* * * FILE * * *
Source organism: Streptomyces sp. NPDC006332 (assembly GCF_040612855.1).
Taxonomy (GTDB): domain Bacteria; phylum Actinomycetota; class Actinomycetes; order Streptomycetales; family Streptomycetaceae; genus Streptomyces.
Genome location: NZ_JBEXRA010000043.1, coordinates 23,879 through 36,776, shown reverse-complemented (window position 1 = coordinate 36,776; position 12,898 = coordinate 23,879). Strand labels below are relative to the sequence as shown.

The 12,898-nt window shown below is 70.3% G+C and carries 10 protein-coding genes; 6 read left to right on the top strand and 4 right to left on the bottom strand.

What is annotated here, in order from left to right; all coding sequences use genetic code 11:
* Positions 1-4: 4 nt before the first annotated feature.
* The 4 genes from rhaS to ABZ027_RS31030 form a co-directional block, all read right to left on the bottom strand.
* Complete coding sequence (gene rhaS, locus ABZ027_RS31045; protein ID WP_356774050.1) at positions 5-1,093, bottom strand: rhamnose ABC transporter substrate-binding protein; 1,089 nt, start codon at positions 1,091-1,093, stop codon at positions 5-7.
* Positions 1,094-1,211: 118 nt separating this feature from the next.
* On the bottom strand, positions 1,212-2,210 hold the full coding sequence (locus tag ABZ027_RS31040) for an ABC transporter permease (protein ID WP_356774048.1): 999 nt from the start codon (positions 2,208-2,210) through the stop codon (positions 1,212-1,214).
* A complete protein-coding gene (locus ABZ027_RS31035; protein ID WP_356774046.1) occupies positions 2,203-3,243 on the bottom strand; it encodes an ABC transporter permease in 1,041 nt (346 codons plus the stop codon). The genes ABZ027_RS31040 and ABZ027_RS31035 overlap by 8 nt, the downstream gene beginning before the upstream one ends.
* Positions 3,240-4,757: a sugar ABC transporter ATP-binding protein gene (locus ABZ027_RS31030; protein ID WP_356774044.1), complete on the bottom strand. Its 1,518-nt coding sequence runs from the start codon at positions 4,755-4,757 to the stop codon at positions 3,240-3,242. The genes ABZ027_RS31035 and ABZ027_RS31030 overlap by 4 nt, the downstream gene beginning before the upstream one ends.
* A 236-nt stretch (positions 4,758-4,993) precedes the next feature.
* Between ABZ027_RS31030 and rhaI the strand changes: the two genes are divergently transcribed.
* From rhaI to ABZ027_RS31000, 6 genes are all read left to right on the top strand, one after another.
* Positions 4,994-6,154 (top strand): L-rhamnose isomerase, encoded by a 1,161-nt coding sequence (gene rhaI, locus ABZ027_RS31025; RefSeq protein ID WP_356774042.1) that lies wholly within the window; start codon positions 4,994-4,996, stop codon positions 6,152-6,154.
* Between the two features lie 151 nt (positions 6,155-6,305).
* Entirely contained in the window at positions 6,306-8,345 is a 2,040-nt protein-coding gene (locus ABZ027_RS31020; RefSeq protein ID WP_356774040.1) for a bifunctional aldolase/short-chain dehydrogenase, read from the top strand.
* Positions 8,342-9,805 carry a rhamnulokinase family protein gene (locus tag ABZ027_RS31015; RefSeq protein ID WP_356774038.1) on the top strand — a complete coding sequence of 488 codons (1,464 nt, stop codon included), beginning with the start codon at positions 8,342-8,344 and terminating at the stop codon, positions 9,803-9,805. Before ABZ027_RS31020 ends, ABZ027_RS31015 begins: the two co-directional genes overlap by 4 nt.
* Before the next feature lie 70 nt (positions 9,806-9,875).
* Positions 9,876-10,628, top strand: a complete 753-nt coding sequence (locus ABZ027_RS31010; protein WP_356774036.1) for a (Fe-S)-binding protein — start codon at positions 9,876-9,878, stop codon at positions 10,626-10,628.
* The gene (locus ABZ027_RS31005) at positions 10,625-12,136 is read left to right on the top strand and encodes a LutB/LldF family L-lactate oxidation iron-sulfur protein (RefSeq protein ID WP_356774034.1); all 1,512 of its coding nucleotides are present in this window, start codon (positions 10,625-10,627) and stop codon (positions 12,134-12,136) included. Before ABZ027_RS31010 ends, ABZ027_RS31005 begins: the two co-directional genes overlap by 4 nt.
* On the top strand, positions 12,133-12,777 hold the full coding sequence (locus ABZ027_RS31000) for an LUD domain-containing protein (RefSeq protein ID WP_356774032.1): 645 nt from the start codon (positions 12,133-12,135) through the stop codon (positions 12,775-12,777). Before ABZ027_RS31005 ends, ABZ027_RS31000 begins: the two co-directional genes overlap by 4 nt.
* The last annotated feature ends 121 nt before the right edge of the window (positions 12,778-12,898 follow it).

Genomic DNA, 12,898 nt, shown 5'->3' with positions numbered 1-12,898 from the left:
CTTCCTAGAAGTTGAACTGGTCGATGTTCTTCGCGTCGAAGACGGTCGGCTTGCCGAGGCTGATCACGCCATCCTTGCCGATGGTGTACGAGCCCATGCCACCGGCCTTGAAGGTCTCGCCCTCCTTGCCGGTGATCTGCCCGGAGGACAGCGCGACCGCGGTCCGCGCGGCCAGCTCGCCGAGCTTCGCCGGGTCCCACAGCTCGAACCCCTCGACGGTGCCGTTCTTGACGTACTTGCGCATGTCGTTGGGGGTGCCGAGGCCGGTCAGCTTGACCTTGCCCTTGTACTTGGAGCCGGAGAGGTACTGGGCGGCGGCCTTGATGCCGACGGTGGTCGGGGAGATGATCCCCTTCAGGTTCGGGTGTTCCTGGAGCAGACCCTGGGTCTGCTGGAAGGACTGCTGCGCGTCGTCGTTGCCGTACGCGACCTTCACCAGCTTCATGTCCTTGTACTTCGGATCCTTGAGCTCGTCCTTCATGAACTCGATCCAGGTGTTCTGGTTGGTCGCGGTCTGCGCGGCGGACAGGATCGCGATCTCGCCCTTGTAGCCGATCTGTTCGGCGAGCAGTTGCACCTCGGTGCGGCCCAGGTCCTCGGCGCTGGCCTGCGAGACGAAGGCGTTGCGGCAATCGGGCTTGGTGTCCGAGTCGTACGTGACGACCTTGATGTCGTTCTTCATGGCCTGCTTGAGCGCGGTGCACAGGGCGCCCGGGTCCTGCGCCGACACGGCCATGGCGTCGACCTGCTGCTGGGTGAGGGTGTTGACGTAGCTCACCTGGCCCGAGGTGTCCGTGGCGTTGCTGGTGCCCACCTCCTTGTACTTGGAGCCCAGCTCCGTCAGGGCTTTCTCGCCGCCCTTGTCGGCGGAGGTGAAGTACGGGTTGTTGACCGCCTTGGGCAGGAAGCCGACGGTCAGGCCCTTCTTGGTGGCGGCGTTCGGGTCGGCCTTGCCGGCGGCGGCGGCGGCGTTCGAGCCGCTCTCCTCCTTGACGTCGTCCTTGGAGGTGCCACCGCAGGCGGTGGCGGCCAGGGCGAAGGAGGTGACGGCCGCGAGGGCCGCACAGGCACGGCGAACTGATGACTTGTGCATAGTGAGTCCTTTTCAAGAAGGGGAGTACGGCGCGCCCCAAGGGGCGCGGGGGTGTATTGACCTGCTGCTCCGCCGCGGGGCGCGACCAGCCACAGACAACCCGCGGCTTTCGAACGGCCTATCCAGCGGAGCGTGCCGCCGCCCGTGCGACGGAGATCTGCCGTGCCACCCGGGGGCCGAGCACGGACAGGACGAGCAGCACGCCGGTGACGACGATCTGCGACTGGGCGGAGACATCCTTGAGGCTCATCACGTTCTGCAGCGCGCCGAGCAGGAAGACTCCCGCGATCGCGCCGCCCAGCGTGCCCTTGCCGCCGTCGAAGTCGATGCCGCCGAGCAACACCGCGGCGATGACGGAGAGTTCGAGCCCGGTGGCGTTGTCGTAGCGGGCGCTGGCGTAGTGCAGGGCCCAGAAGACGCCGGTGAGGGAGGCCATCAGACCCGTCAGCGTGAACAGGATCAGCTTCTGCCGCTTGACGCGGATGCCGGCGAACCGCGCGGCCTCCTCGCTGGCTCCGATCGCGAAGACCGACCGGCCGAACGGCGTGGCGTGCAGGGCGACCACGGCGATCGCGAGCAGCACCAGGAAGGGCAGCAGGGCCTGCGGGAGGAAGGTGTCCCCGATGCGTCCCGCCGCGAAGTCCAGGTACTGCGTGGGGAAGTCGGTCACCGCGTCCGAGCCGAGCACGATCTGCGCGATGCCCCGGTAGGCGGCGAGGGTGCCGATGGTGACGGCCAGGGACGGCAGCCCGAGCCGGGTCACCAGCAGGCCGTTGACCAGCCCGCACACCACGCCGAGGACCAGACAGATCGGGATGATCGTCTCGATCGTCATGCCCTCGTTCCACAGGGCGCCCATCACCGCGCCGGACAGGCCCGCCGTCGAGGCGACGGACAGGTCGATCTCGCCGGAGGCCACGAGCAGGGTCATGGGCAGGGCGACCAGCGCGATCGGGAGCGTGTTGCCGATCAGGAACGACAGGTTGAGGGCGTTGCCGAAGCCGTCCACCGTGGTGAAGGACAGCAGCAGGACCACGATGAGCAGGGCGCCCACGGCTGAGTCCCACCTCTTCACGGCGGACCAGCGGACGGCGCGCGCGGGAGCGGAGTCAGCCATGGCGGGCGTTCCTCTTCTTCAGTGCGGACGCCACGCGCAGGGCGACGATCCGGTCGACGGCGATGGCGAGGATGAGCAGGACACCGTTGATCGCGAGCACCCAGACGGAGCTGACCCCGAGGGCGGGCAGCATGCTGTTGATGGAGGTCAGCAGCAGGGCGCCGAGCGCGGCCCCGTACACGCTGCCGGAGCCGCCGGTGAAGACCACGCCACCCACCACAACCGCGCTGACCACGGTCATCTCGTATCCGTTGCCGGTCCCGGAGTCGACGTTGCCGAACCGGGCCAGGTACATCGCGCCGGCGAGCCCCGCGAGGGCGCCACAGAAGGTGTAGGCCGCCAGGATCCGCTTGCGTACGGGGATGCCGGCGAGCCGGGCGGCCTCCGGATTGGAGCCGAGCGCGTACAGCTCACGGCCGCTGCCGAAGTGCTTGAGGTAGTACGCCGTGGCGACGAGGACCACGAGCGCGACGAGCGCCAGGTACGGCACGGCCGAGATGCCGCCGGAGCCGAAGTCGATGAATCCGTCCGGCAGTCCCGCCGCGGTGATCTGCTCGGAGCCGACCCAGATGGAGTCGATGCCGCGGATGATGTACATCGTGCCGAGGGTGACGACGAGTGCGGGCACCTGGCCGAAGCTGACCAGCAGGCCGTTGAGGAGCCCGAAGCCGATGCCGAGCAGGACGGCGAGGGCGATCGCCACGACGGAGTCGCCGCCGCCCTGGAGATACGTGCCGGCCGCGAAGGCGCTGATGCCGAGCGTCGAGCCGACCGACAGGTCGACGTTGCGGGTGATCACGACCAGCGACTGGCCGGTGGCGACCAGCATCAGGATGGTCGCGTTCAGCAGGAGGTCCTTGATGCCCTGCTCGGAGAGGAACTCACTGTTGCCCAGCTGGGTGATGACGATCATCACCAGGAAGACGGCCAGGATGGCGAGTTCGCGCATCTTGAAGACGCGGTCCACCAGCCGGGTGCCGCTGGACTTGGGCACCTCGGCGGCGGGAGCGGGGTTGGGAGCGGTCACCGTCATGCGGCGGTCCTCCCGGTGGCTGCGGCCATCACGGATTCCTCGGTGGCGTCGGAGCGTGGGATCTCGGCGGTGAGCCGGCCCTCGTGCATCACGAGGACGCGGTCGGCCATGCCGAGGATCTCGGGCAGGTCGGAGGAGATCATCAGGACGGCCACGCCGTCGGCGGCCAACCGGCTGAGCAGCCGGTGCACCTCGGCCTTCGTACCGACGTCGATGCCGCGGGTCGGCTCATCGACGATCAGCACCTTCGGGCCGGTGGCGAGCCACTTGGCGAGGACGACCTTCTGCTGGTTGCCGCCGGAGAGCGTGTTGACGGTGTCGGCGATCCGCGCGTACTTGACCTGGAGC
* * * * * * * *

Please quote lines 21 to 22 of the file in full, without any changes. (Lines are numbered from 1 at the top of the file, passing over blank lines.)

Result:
* Positions 9,876-10,628, top strand: a complete 753-nt coding sequence (locus ABZ027_RS31010; protein WP_356774036.1) for a (Fe-S)-binding protein — start codon at positions 9,876-9,878, stop codon at positions 10,626-10,628.
* The gene (locus ABZ027_RS31005) at positions 10,625-12,136 is read left to right on the top strand and encodes a LutB/LldF family L-lactate oxidation iron-sulfur protein (RefSeq protein ID WP_356774034.1); all 1,512 of its coding nucleotides are present in this window, start codon (positions 10,625-10,627) and stop codon (positions 12,134-12,136) included. Before ABZ027_RS31010 ends, ABZ027_RS31005 begins: the two co-directional genes overlap by 4 nt.